Stepping Into the World of Anime


Game of Thrones, Breaking Bad, and The Simpsons. All great American shows that have impacted the T.V. industry with immense effect, at least in my experience However, the internet has opened up opportunities for people to enjoy a much broader spectrum of media, particularly television shows from around the world. Among international media, one genre stands out as the most dominant player in content from other countries: Anime. Originally created and still being produced in Japan, it has seen widespread popularity throughout the world and particularly in the United States, where it has become increasingly mainstream over the past decade. 

Despite anime’s growing popularity, it is not universally enjoyed. In my exploration of the genre, I have discovered that it takes time to adapt to the differences between American and Japanese media. Like any international content, anime features tropes and cultural references which may seem unusual to those unfamiliar, such as exaggeration of certain concepts. However, my experience was that once I was able to recognize and appreciate these tropes, watching well-done anime was ultimately a rewarding experience. 

Before I began to involve myself in the Japanese animated shows, I thought anime was an outlandish and abnormal presentation of film media. It had been a style of animation that I, like many others, did not grow up with, and my only exposure to the genre were points of views that I had heard from other sources and people. In the end, I decided that the only way to acknowledge something as bad or good is to watch the show, leading me to step into this new world of content and cultivate my own opinions as I began to watch Attack on Titan, which had been recommended to me.

Though I was, of course, aware that no single show represented an entire genre, Attack on Titan was nonetheless my first exposure to anime, and helped me to understand many aspects of the genre. When I watched the first episode of a recommended anime, at first impressions it screamed disturbing concepts and scenes that were utterly appalling. It’s purpose was to bring that shock factor to the audience to make it stand out even though it was highly horrific at times. Many people, including myself, put down the show simply for that, but of course giving time eventually made sense of it all. It’s a show that reflects on the social constructs of societies between the differences of nature vs nurture. At first impressions it’s a lot to handle, yet it’s for a purpose. By the end of the show the vivid and distressing scenes come back to make reason. Death Note, another highly acclaimed show, diverses into the subject of madness and discusses the God complex. I had experienced similar themes in shows like Breaking Bad, but the different tropes and format of anime, such as more dramatic acting and increased emotion, led these ideas to be expressed in a way that was wholly unique for me. Demon Slayer, a story of compassionate devotion to family as it expresses that love for family in overemphasized conversations between characters. These are all animated masterpieces, yet their techniques to achieve greatness are out of the norm and their over exaggerations of concepts makes it stand out of the picture.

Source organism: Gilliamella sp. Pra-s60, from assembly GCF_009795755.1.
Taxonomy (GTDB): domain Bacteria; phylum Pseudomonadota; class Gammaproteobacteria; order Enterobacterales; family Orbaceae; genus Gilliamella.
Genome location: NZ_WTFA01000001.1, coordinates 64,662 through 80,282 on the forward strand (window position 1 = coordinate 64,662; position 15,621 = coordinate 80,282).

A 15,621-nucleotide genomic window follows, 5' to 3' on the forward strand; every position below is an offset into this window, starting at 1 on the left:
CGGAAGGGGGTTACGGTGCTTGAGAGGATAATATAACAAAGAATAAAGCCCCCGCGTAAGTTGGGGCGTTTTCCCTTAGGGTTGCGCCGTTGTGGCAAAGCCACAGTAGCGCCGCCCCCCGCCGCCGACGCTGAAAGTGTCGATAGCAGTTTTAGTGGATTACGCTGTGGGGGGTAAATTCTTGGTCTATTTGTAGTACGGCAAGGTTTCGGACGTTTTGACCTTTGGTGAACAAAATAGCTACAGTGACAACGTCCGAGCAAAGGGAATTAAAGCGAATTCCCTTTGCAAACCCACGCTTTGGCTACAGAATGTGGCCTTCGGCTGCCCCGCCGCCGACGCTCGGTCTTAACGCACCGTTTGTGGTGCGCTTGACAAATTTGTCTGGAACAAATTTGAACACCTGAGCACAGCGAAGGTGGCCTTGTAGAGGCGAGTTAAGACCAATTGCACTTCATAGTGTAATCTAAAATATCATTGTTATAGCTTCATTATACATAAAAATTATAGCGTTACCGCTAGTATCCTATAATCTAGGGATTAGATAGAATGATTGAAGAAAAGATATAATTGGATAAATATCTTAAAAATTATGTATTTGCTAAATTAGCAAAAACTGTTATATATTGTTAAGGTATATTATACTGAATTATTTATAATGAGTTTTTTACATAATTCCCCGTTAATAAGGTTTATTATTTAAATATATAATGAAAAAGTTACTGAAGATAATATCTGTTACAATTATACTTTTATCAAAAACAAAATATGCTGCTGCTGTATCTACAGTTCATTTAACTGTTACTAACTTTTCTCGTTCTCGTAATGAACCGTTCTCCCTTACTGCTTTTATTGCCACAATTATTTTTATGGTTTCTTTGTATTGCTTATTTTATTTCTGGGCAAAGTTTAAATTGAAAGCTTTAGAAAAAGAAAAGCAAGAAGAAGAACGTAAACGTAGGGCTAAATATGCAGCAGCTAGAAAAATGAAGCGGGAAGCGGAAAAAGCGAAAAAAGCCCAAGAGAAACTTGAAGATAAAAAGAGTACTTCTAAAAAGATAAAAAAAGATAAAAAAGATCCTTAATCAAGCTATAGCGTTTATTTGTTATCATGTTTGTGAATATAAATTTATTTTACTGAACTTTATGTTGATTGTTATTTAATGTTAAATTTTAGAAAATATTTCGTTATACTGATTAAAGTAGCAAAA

With popular American television shows, the most popular genres are the dramatic thrillers that are not short of over exaggerations and dramatizations of characters and scenes. Sometimes those depictions of scenes can be accurately depicted or far off, but with anime they take a non-traditional take of presenting those ideas. Anime discusses the everyday inner thoughts of people and makes them say it outloud. In other words they make characters’ thoughts and beliefs shared through their actions and words much more than any other genre does. This creates an easy to look diagram of characters and makes the genre easier to understand for the audience when the out of the norm scenes compel confusing concepts. 

 One facet of anime that I enjoyed was its ability to take the awkwardness of everyday life and depict it through characters who are even more so affected by those weird situations. It deals with the everyday concepts that people are too afraid to touch upon or even discuss as it puts those thoughts into real life characters. Some animated shows are not scared to delve into disturbing content such as war, yet it gives it meaning with it’s accurate depiction of human conflict. With that, it sheds light onto people who relate to characters who may have the same inner turmoils as they express abstract human emotions. These deep and meaningful emotions that are shown in a revealing real world potrale through animation makes the genre popular. Sometimes the out of the world conceptualizations can turn off the idea of continuing the show for some people. However, to enjoy anime is to accept ideas and executions of concepts that differ from what you might expect from Western media and go with it. It may seem weird or conceptually bizarre yet through awkward and real life situations, it can be a worthwhile experience in consuming content and improving self-growth for some people.

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